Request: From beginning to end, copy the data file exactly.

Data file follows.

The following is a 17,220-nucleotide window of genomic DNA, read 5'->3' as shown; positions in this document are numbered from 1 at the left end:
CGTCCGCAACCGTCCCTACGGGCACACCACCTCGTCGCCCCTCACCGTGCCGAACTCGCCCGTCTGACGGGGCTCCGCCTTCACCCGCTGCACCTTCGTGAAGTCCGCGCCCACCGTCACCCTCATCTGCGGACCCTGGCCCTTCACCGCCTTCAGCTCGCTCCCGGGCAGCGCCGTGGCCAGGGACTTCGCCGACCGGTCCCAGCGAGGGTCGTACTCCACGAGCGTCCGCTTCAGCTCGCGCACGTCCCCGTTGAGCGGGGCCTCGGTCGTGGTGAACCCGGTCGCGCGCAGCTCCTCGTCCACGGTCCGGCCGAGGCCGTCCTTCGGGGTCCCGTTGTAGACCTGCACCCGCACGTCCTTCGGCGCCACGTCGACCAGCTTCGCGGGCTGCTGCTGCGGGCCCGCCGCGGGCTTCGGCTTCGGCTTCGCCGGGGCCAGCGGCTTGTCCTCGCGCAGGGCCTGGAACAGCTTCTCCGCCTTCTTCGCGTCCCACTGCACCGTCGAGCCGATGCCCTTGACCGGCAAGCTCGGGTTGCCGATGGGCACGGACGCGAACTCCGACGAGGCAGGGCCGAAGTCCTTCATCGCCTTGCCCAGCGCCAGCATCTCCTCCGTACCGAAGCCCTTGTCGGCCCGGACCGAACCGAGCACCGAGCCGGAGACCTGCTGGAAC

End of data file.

The following is a 17,220-nucleotide window of genomic DNA, read 5'->3' as shown; positions in this document are numbered from 1 at the left end:
CGTCCGCAACCGTCCCTACGGGCACACCACCTCGTCGCCCCTCACCGTGCCGAACTCGCCCGTCTGACGGGGCTCCGCCTTCACCCGCTGCACCTTCGTGAAGTCCGCGCCCACCGTCACCCTCATCTGCGGACCCTGGCCCTTCACCGCCTTCAGCTCGCTCCCGGGCAGCGCCGTGGCCAGGGACTTCGCCGACCGGTCCCAGCGAGGGTCGTACTCCACGAGCGTCCGCTTCAGCTCGCGCACGTCCCCGTTGAGCGGGGCCTCGGTCGTGGTGAACCCGGTCGCGCGCAGCTCCTCGTCCACGGTCCGGCCGAGGCCGTCCTTCGGGGTCCCGTTGTAGACCTGCACCCGCACGTCCTTCGGCGCCACGTCGACCAGCTTCGCGGGCTGCTGCTGCGGGCCCGCCGCGGGCTTCGGCTTCGGCTTCGCCGGGGCCAGCGGCTTGTCCTCGCGCAGGGCCTGGAACAGCTTCTCCGCCTTCTTCGCGTCCCACTGCACCGTCGAGCCGATGCCCTTGACCGGCAAGCTCGGGTTGCCGATGGGCACGGACGCGAACTCCGACGAGGCAGGGCCGAAGTCCTTCATCGCCTTGCCCAGCGCCAGCATCTCCTCCGTACCGAAGCCCTTGTCGGCCCGGACCGAACCGAGCACCGAGCCGGAGACCTGCTGGAAC